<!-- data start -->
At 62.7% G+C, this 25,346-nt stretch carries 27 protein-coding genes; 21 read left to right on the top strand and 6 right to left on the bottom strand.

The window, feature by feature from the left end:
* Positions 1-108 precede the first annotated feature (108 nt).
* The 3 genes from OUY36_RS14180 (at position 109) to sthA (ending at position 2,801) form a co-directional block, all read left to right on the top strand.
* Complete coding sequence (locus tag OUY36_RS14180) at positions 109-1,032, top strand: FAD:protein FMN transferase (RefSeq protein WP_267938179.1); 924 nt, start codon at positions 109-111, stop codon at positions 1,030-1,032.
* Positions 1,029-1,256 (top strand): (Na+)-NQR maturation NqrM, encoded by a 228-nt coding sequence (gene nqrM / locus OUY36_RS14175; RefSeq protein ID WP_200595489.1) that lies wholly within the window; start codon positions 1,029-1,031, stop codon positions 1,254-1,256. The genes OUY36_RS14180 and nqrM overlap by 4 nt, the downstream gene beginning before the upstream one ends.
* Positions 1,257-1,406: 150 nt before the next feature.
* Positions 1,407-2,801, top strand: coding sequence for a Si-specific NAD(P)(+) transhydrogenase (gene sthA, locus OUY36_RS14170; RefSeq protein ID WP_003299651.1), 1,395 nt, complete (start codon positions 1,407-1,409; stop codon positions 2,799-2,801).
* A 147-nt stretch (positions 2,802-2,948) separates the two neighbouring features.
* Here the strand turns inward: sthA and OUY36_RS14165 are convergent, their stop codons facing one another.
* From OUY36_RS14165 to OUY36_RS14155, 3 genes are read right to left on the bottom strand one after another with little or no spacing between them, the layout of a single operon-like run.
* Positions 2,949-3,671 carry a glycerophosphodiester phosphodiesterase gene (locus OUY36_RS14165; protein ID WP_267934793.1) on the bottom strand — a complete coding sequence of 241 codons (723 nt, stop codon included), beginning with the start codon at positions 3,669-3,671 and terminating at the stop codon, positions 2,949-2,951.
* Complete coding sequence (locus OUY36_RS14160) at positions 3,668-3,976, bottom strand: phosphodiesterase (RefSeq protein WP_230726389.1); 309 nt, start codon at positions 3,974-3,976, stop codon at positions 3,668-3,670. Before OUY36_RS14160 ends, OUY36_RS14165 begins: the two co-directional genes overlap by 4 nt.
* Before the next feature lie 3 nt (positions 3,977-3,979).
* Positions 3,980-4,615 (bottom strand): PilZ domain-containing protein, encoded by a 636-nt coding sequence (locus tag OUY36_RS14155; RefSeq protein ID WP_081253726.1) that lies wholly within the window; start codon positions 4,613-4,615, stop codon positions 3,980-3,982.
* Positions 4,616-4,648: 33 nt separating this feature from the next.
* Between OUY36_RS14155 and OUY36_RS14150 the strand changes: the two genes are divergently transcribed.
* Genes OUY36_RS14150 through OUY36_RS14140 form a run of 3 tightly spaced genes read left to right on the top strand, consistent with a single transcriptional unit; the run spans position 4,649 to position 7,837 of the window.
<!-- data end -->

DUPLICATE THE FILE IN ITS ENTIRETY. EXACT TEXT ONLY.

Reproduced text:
At 62.7% G+C, this 25,346-nt stretch carries 27 protein-coding genes; 21 read left to right on the top strand and 6 right to left on the bottom strand.

The window, feature by feature from the left end:
* Positions 1-108 precede the first annotated feature (108 nt).
* The 3 genes from OUY36_RS14180 (at position 109) to sthA (ending at position 2,801) form a co-directional block, all read left to right on the top strand.
* Complete coding sequence (locus tag OUY36_RS14180) at positions 109-1,032, top strand: FAD:protein FMN transferase (RefSeq protein WP_267938179.1); 924 nt, start codon at positions 109-111, stop codon at positions 1,030-1,032.
* Positions 1,029-1,256 (top strand): (Na+)-NQR maturation NqrM, encoded by a 228-nt coding sequence (gene nqrM / locus OUY36_RS14175; RefSeq protein ID WP_200595489.1) that lies wholly within the window; start codon positions 1,029-1,031, stop codon positions 1,254-1,256. The genes OUY36_RS14180 and nqrM overlap by 4 nt, the downstream gene beginning before the upstream one ends.
* Positions 1,257-1,406: 150 nt before the next feature.
* Positions 1,407-2,801, top strand: coding sequence for a Si-specific NAD(P)(+) transhydrogenase (gene sthA, locus OUY36_RS14170; RefSeq protein ID WP_003299651.1), 1,395 nt, complete (start codon positions 1,407-1,409; stop codon positions 2,799-2,801).
* A 147-nt stretch (positions 2,802-2,948) separates the two neighbouring features.
* Here the strand turns inward: sthA and OUY36_RS14165 are convergent, their stop codons facing one another.
* From OUY36_RS14165 to OUY36_RS14155, 3 genes are read right to left on the bottom strand one after another with little or no spacing between them, the layout of a single operon-like run.
* Positions 2,949-3,671 carry a glycerophosphodiester phosphodiesterase gene (locus OUY36_RS14165; protein ID WP_267934793.1) on the bottom strand — a complete coding sequence of 241 codons (723 nt, stop codon included), beginning with the start codon at positions 3,669-3,671 and terminating at the stop codon, positions 2,949-2,951.
* Complete coding sequence (locus OUY36_RS14160) at positions 3,668-3,976, bottom strand: phosphodiesterase (RefSeq protein WP_230726389.1); 309 nt, start codon at positions 3,974-3,976, stop codon at positions 3,668-3,670. Before OUY36_RS14160 ends, OUY36_RS14165 begins: the two co-directional genes overlap by 4 nt.
* Before the next feature lie 3 nt (positions 3,977-3,979).
* Positions 3,980-4,615 (bottom strand): PilZ domain-containing protein, encoded by a 636-nt coding sequence (locus tag OUY36_RS14155; RefSeq protein ID WP_081253726.1) that lies wholly within the window; start codon positions 4,613-4,615, stop codon positions 3,980-3,982.
* Positions 4,616-4,648: 33 nt separating this feature from the next.
* Between OUY36_RS14155 and OUY36_RS14150 the strand changes: the two genes are divergently transcribed.
* Genes OUY36_RS14150 through OUY36_RS14140 form a run of 3 tightly spaced genes read left to right on the top strand, consistent with a single transcriptional unit; the run spans position 4,649 to position 7,837 of the window.